June 27, 2017 News of the Day

Brazil Corruption and Tax News

Today was a big news day in the Southern Hemisphere as charges were officially filed yesterday against the President of Brazil, Michel Temer, for graft. It was alleged that he accepted as much as $11.5 million in bribes from JBS SA and the Batista brothers in exchange for assistance with federal policies, tax favors and government loans. Temer has flatly denied wrongdoing several times, and his party believes they have the votes to keep these charges from going to trial in the lower house of Congress; but party leaders aren't sure they'll be able to maintain support if more charges are brought forward. Other charges reportedly under consideration by the federal prosecutors are racketeering and obstruction of justice.

In other international news, Secretary of Agriculture Sonny Perdue announced that he will make a trip to China this week. He and Ambassador Branstad will cut a prime rib from Greater Omaha to celebrate the reopening of beef trade between the United States and China

Closer to home, there were a few developments coming out of Washington, D.C. Even though tax reform has been pushed to the back burner by the current healthcare debate, the Senate released a bill with bipartisan support that would reduce the period of deprecation on some farm assets from 7 years to 5; helping farmers offset those purchases more quickly.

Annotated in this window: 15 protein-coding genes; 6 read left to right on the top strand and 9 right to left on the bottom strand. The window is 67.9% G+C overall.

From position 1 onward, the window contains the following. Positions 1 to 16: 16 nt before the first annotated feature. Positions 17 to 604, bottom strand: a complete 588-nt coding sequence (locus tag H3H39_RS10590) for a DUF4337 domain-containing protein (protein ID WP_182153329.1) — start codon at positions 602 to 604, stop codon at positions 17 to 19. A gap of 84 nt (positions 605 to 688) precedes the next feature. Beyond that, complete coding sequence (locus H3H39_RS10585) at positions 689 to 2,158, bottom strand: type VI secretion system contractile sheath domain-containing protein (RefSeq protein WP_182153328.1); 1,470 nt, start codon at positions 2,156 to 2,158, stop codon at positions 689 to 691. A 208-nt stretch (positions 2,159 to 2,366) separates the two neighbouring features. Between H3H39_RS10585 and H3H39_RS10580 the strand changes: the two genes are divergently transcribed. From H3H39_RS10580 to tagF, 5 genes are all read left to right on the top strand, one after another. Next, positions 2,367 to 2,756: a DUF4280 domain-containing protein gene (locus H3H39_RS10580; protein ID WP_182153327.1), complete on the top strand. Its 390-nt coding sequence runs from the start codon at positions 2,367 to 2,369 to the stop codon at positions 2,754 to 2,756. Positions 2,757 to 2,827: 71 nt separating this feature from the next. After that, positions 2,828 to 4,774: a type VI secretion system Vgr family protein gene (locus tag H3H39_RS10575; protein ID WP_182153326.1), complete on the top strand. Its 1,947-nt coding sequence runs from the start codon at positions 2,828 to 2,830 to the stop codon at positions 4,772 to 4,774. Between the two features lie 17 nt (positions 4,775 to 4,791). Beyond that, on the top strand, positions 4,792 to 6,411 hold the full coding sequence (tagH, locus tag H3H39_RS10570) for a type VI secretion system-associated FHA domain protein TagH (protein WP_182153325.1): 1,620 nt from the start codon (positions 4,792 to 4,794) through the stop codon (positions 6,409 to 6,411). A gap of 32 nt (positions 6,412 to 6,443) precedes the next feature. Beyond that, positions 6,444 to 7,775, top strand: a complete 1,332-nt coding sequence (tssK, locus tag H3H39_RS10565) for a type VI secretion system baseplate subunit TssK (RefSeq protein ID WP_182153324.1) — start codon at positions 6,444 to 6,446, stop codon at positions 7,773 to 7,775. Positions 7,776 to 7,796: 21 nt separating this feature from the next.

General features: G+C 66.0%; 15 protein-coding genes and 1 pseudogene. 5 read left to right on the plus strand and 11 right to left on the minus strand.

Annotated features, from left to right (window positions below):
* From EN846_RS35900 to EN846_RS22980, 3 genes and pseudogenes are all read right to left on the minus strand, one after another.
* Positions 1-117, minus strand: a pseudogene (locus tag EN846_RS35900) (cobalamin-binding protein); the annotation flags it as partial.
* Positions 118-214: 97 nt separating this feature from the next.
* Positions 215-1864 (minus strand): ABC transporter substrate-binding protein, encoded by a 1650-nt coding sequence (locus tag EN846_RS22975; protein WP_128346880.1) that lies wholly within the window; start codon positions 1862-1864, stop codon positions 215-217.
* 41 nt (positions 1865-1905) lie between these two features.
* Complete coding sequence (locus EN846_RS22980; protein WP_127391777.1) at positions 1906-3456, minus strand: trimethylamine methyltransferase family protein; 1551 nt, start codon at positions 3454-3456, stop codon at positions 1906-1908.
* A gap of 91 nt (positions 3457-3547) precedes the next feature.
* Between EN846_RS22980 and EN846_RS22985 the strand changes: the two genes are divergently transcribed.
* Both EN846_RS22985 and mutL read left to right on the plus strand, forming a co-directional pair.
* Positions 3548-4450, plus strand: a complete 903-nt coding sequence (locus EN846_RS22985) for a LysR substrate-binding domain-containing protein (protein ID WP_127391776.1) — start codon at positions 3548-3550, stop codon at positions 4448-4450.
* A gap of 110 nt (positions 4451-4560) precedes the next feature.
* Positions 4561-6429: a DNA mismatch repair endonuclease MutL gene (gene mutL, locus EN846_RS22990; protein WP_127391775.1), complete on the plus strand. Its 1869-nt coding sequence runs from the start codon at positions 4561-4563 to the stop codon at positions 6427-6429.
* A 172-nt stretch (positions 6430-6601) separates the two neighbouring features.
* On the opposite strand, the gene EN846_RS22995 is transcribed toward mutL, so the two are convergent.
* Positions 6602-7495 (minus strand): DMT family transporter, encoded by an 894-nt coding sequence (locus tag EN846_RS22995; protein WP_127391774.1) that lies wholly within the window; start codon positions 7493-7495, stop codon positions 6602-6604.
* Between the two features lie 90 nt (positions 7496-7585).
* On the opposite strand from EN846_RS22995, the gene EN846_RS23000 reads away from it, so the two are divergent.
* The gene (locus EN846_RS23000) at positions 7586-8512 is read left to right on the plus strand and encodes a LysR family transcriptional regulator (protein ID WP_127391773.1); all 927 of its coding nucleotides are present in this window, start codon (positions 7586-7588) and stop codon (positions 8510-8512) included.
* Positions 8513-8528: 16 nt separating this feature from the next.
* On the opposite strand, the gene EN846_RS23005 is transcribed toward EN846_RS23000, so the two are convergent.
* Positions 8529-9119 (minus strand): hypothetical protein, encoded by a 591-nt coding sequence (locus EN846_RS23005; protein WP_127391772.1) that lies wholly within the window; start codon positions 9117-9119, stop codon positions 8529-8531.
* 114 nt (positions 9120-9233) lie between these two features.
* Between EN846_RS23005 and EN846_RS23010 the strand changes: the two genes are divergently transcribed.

Also in D.C., a group of pediatricians joined with the Environmental Working Group to issue a strongly worded letter of reprimand to the EPA and its administrator, Scott Pruitt, for rolling back a proposed final rule change with regard to the application of chlorpyrifos to food crops. The American Academy of Pediatrics and EWG allege chlorpyrifos can cause substantial damage to young people; Pruitt responded that the decision of EPA was based on science and data.

And a quick reminder that the deadline for filing insured crop acreage with the FSA is July 17th. Be sure to have it by then or be looking at a filing fee.

Reuters reports that cheaper gasoline prices may help encourage more summer driving, increasing demand for fuel. As fuel demand, especially gasoline demand, increases over the summer, corn growers could see growing increases in demand for ethanol, since a majority of the gasoline sold to retailers in the country is blended to at least 10% ethanol.

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